Rheumatoid arthritis (RA) treatment: interview with a rheumatologist

Rheumatoid arthritis (RA) is an inflammatory rheumatic disease that is autoimmune, meaning it attacks its own joints or cells. RA usually affects the hands, feet and wrists, but the disease can spread to other parts of the body. Drug treatments, often taken in injectable form, have evolved a lot in recent years with the arrival of drugs called DMARDs (disease modifying antirheumatic drugs). reviews the treatment of RA with rheumatologist Dr. Jonathan Greer (M.D.). He practices in Florida, in the Palm Beach area.

Dr. Jonathan Greer For mild to moderate pain in rheumatoid arthritis (RA), what medications do you recommend? Rather non-steroidal anti-inflammatory drugs such as ibuprofen, acetaminophen (paracetamol) or even corticosteroids?
It is vitally important to treat the underlying disease which is causing the pain. Unless the inflammatory condition is addressed there will be joint damage, deformity, and disability. Therefore, using methotrexate as a first-line drug followed by other targeted therapies including biologic agents is the way to go in order to treat the disease which should, in turn, help the pain. In severe flares, I will use prednisone /steroids occasionally and also nonsteroidal anti-inflammatory drugs for additional pain relief. One should never just use steroids or nonsteroidal anti-inflammatory drugs by themselves without addressing the underlying disease state.

And in case of strong pain, should we switch to morphine derivatives or slightly less strong molecules such as codeine or tramadol?
Once again, treating the underlying inflammatory joint disease is most important in controlling pain. This may include using a bolus or steroid taper which could help very quickly if the pain is from an inflammatory condition. Using opioids should be reserved for the most severe cases that do not respond to typical rheumatoid arthritis drugs.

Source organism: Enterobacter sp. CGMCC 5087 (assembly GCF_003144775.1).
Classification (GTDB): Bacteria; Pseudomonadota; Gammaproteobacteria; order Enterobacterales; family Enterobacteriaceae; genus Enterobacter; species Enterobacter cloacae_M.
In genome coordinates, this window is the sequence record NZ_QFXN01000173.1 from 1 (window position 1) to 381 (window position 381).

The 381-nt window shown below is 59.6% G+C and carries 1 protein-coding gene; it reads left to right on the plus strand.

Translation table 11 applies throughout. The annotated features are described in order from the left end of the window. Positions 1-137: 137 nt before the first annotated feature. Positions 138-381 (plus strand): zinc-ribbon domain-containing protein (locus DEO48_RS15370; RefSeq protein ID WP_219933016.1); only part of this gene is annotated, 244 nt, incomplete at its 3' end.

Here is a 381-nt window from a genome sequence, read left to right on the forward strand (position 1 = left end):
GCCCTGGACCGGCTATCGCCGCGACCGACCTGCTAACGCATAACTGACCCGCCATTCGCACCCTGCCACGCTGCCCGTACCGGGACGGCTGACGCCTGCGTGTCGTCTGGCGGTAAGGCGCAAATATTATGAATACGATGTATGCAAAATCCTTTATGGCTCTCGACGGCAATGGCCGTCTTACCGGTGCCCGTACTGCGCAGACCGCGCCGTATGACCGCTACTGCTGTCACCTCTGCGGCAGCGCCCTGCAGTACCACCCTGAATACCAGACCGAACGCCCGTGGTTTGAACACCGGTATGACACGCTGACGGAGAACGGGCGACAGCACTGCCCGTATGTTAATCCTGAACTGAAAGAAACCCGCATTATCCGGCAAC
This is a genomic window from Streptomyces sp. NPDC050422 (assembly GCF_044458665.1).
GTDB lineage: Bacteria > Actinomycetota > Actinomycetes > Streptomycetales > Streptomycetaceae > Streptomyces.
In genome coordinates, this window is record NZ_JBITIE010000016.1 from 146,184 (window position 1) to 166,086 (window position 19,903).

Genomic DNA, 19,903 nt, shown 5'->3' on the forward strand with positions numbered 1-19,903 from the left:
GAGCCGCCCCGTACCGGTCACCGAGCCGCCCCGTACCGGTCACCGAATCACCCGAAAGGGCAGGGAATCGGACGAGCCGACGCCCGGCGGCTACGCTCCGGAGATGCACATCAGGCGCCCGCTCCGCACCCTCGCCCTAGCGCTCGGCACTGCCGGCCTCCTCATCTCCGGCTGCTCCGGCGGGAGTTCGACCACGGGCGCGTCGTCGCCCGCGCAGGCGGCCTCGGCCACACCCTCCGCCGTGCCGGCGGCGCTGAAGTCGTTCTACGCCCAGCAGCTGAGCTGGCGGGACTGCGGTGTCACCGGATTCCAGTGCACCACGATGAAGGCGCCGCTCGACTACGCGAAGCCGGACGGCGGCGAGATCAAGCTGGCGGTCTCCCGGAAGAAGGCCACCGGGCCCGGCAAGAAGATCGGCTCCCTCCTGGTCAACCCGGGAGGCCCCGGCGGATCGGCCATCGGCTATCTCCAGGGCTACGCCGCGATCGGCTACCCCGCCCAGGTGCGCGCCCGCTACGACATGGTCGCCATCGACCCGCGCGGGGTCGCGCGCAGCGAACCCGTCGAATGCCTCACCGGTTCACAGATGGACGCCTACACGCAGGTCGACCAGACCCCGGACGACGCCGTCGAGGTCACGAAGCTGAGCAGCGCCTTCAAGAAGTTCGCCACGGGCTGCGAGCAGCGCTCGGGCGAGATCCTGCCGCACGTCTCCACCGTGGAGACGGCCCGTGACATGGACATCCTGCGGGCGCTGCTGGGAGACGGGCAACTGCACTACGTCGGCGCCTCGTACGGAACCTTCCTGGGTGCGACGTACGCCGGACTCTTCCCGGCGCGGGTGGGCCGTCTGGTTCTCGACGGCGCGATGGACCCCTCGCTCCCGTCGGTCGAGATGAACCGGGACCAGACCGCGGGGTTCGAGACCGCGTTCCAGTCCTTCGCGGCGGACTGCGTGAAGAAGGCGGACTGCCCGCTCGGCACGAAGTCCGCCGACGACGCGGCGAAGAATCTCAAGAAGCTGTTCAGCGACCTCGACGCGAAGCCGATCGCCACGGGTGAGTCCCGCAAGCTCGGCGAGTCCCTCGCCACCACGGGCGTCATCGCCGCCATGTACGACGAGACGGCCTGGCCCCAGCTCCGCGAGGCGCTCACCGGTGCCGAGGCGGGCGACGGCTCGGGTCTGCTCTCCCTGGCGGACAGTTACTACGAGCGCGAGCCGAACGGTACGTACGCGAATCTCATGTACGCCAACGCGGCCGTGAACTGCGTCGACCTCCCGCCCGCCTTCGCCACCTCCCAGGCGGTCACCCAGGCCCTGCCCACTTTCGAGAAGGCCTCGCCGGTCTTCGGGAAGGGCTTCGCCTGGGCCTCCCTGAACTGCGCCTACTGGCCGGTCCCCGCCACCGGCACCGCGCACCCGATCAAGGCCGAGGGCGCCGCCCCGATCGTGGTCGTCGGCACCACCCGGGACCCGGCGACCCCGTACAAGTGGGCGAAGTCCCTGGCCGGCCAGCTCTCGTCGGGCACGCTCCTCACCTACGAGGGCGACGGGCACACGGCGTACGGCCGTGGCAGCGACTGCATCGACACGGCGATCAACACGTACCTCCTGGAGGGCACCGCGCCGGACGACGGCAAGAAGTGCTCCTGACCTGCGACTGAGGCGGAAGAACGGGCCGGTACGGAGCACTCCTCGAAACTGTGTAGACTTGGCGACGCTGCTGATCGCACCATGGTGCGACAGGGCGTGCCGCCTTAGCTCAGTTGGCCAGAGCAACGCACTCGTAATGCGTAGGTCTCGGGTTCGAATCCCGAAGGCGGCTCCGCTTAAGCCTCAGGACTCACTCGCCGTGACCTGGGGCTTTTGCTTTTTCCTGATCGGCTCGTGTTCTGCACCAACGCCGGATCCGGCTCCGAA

In case of prescription of morphine or its derivatives, how to limit a possible addiction?
In our practice, we refer patients to pain management specialists to prescribe opioids. Opioids were originally controlled by the state and government, and should be prescribed by physicians who specialize in this area. Certainly drug screens are important and are utilized frequently along with patient counseling. Nevertheless, the problem with drug dependence, habituation and addiction are still issues.

Concerning the biological DMARDs, there are now a large number of molecules (read summary below from Mayo Clinic) on the market, how can a physician choose among so many solutions?
Rheumatologists are intimately familiar with all biologic drugs and other targeted therapies that are now on the market. The selection of these agents is determined by the patient’s preference is, their comorbidities, and most importantly, their insurance. The decision to use one of these drugs is very complicated and can take up and entire article.

Woman with rheumatoid arthritis (photo credit: Adobe Stock)

Targeted synthetic DMARDs (baricitinib, tofacitinib and upadacitinib) or JAK inhibitors are less numerous, in general when should these drugs be prescribed instead of biological DMARDs in case of AR?
In the United States, the JAK inhibitors are only approved after a failure of a tumor necrosis factor inhibitor. There are 3 such agents on the market, and all have similar warnings and precautions. They are very effective however and certainly can be considered as part of our treatment options.

In 2020, the ACR (American College of Rheumatology) recommended starting methotrexate and continuing it instead of quickly switching to another DMARD. If I understand correctly, one should test methotrexate for a bit, then only if the patient continues to have certain symptoms switch to a DMARD?
Patients are typically started on methotrexate for at least 3 months and if there is no improvement by that time we would add a targeted biologic therapy. Switching a DMARD within one month does not give it adequate time to see if it is effective.

Finally, regarding surgery, is it reserved only for serious cases?
Surgery is reserved for patients who have significant deformity and loss of function of 1 or more joints. This is a decision made jointly between the patient and their provider. Fortunately, with today’s medications available to us, the progression of this disease has been limited and I am seeing fewer and fewer deformities that require surgery.

List of biological DMARDs (source: Mayo Clinic)
Abatacept (Orencia®), adalimumab (Humira®), certolizumab pégol (Cimzia®), étanercept (Enbrel®), golimumab (Simponi®), infliximab (Remicade®), rituximab (Rituxan®), sarilumab (Kevzara®), tocilizumab (Actemra®).

March 13, 2023. Interview conducted by e-mail in March 2023 with Dr. Jonathan Greer by Xavier Gruffat (pharmacist, founder of and Photo credits: Dr. Jonathan Greer, Adobe Stock. Read the interview translated in French.

Informations sur la rédaction de cet article et la date de la dernière modification: 13.03.2023